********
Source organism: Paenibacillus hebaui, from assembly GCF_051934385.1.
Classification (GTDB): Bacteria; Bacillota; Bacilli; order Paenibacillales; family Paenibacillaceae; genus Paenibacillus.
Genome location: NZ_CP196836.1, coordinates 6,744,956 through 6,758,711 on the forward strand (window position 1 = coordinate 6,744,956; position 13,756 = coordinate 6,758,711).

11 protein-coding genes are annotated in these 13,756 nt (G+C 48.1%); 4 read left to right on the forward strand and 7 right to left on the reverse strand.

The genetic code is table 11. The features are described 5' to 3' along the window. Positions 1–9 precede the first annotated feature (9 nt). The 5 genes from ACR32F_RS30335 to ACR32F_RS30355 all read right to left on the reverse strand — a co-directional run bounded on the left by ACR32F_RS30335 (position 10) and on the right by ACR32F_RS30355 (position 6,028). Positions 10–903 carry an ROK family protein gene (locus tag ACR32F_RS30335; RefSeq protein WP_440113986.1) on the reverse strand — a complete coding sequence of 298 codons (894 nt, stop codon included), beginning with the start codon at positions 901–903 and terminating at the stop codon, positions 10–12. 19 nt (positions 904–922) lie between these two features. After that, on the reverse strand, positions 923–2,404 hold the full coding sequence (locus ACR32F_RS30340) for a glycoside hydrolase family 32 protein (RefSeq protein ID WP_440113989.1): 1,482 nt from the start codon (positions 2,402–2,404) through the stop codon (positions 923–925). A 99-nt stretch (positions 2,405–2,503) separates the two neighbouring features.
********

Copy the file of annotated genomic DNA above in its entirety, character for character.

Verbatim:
Source organism: Paenibacillus hebaui, from assembly GCF_051934385.1.
Classification (GTDB): Bacteria; Bacillota; Bacilli; order Paenibacillales; family Paenibacillaceae; genus Paenibacillus.
Genome location: NZ_CP196836.1, coordinates 6,744,956 through 6,758,711 on the forward strand (window position 1 = coordinate 6,744,956; position 13,756 = coordinate 6,758,711).

11 protein-coding genes are annotated in these 13,756 nt (G+C 48.1%); 4 read left to right on the forward strand and 7 right to left on the reverse strand.

The genetic code is table 11. The features are described 5' to 3' along the window. Positions 1–9 precede the first annotated feature (9 nt). The 5 genes from ACR32F_RS30335 to ACR32F_RS30355 all read right to left on the reverse strand — a co-directional run bounded on the left by ACR32F_RS30335 (position 10) and on the right by ACR32F_RS30355 (position 6,028). Positions 10–903 carry an ROK family protein gene (locus tag ACR32F_RS30335; RefSeq protein WP_440113986.1) on the reverse strand — a complete coding sequence of 298 codons (894 nt, stop codon included), beginning with the start codon at positions 901–903 and terminating at the stop codon, positions 10–12. 19 nt (positions 904–922) lie between these two features. After that, on the reverse strand, positions 923–2,404 hold the full coding sequence (locus ACR32F_RS30340) for a glycoside hydrolase family 32 protein (RefSeq protein ID WP_440113989.1): 1,482 nt from the start codon (positions 2,402–2,404) through the stop codon (positions 923–925). A 99-nt stretch (positions 2,405–2,503) separates the two neighbouring features.